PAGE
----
Report details gaps and improvements in response to sexual violence at King’s

An interim report from investigators investigating sexual assault allegations involving a former University of King’s College professor found there was much room for improvement in the fight against sexual violence in Halifax school, but good work is being done to meet the challenges.

The University of King’s College hired two lawyers from Toronto in March 2021 to conduct a third-party review of the allegations against longtime professor Wayne John Hankey.

Hankey faced three criminal trials on charges of sexual assault, indecent assault and gross indecency for incidents involving former students between 1977 and 1988, but he died in early February before any of the trials took place.

The investigators’ interim report, Janice Rubin and Elizabeth Bingham, was handed over to the King’s Fellowship on Tuesday. It contains their recommendations on how King’s can ensure it provides a safe environment regarding sexual violence. Another report from investigators is expected in September and will detail their findings on the allegations involving Hankey.

The report is based on 273 responses to a survey of current King faculty, staff and students, and alumni of the Classes of 2019, 2020 and 2021, as well as interviews with 43 of those respondents.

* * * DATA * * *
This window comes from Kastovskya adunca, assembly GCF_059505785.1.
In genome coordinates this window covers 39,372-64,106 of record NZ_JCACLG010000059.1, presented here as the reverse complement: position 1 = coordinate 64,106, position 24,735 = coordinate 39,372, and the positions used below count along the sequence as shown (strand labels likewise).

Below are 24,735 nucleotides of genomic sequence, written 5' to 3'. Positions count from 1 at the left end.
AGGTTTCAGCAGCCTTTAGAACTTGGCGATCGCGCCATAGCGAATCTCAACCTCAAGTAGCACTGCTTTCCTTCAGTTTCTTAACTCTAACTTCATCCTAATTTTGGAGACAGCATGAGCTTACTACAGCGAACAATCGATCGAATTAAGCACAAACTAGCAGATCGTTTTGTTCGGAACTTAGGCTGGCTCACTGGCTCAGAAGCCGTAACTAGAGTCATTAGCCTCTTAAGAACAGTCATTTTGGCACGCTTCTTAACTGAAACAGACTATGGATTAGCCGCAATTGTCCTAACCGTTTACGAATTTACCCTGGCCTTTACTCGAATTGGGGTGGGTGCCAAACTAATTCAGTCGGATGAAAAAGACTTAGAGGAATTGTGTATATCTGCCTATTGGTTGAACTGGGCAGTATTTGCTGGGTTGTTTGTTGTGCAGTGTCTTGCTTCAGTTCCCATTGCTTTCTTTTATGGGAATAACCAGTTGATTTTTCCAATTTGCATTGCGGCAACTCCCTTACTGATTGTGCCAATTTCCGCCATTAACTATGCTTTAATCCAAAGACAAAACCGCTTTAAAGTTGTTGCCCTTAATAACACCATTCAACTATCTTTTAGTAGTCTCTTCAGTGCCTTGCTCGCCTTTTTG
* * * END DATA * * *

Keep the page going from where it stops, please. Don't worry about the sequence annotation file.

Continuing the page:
“Culture of Silence”

Many respondents said they heard rumors about Hankey’s conduct or were tipped off about Hankey by upper-year students, friends or family, with some saying they heard of the allegations within days of the incident. beginning of their studies.

These rumours, according to the report, affected respondents’ perceptions of the school, making some feel that King’s did not take allegations of misconduct seriously.

One participant told reviewers, “Having Wayne Hankey on the payroll and in the King’s community for so long has set a precedent for ignoring allegations of sexual abuse, and that culture is pervasive.”

Many spoke of a “culture of silence” at King’s regarding sexual abuse, including a sense that the school would cover up allegations of sexual misconduct.

“It feels like nothing is settled until there is public pressure and media attention. The focus is on burying things,” one person told investigators.

King’s former teacher, Wayne John Hankey, was facing three sex offense trials, but died in February before the first trial was held. (Radio Canada)